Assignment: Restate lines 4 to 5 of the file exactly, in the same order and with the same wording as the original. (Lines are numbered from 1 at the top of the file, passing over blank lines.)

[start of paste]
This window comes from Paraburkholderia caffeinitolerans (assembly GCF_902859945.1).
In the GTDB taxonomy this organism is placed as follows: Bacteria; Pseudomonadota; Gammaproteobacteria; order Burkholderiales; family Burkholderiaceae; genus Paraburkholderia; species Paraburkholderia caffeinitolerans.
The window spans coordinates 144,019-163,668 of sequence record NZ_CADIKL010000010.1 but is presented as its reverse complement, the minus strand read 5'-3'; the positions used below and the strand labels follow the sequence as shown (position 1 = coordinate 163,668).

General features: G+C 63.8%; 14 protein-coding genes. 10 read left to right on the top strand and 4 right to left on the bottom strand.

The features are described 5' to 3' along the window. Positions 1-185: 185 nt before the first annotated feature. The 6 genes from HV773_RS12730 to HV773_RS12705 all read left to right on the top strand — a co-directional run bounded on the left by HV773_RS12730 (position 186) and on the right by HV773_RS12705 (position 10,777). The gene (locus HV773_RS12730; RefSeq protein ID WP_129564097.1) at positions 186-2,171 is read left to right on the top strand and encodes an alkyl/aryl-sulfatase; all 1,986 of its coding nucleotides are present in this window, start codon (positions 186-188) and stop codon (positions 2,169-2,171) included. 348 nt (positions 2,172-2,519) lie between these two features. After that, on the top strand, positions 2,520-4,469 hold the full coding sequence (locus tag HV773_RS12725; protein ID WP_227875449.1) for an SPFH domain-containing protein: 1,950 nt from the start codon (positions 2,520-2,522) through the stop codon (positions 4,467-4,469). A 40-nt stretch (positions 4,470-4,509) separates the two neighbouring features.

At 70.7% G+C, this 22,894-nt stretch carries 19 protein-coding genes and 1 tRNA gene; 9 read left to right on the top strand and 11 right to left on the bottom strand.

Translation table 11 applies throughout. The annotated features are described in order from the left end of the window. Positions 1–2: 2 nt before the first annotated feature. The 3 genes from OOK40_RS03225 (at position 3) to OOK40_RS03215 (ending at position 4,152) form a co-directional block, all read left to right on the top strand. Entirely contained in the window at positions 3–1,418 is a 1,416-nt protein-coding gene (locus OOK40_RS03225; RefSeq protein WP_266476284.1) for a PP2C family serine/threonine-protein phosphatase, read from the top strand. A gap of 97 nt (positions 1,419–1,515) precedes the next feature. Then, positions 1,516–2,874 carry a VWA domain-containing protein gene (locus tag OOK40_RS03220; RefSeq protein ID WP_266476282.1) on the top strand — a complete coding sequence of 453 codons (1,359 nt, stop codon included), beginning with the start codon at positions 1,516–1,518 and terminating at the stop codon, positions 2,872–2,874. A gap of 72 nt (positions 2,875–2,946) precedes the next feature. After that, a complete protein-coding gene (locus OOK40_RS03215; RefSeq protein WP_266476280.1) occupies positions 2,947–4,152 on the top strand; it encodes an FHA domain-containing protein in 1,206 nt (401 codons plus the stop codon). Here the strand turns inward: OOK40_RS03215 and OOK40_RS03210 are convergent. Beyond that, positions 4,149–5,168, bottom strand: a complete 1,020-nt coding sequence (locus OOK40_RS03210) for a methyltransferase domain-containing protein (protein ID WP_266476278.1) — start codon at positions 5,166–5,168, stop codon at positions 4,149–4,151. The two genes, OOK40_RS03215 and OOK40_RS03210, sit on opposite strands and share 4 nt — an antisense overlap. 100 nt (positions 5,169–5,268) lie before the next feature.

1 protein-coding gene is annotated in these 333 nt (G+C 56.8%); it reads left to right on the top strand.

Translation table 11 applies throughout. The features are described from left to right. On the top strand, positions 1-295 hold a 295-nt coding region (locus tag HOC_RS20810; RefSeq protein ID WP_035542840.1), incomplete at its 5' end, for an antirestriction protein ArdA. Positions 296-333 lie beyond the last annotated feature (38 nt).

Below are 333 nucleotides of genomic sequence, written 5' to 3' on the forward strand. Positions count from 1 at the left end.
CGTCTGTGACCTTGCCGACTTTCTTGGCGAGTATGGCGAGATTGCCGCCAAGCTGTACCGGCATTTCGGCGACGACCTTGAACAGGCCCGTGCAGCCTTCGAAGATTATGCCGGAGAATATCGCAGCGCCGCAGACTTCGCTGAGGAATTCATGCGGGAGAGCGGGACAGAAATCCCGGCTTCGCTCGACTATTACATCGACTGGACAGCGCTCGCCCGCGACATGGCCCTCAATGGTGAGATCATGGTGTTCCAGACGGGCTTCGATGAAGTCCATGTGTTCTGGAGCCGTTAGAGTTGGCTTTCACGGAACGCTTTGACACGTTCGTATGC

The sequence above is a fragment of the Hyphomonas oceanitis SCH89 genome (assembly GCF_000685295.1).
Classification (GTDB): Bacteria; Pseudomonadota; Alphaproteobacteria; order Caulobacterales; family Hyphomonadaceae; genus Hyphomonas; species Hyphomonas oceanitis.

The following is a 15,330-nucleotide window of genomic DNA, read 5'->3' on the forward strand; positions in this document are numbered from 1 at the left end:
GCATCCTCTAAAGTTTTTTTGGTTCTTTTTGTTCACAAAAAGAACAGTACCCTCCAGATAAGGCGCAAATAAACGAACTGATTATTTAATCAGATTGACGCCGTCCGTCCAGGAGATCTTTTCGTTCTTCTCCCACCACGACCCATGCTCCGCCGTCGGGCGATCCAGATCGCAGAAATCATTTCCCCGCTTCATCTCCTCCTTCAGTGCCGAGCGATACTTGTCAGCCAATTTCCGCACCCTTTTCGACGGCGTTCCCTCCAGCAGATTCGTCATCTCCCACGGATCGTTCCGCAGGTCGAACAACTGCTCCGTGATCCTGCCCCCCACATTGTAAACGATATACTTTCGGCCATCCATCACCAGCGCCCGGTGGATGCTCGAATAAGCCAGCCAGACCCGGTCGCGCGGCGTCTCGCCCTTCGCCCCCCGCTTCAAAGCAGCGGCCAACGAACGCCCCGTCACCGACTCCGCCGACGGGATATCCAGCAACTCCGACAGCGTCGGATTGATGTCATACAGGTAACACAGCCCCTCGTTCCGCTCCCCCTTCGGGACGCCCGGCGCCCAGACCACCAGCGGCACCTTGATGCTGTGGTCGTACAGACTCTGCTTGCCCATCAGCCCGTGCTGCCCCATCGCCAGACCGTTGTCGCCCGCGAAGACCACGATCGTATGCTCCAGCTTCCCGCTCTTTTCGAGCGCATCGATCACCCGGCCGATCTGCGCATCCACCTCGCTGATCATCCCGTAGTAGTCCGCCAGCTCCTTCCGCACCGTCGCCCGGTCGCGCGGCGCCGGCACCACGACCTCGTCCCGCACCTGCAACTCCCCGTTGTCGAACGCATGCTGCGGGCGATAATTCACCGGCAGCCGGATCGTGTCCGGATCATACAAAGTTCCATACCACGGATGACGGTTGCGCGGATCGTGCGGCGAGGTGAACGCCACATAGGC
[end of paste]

General features: G+C 63.8%; 14 protein-coding genes. 10 read left to right on the top strand and 4 right to left on the bottom strand.

The features are described 5' to 3' along the window. Positions 1-185: 185 nt before the first annotated feature. The 6 genes from HV773_RS12730 to HV773_RS12705 all read left to right on the top strand — a co-directional run bounded on the left by HV773_RS12730 (position 186) and on the right by HV773_RS12705 (position 10,777). The gene (locus HV773_RS12730; RefSeq protein ID WP_129564097.1) at positions 186-2,171 is read left to right on the top strand and encodes an alkyl/aryl-sulfatase; all 1,986 of its coding nucleotides are present in this window, start codon (positions 186-188) and stop codon (positions 2,169-2,171) included. 348 nt (positions 2,172-2,519) lie between these two features. After that, on the top strand, positions 2,520-4,469 hold the full coding sequence (locus tag HV773_RS12725; protein ID WP_227875449.1) for an SPFH domain-containing protein: 1,950 nt from the start codon (positions 2,520-2,522) through the stop codon (positions 4,467-4,469). A 40-nt stretch (positions 4,470-4,509) separates the two neighbouring features.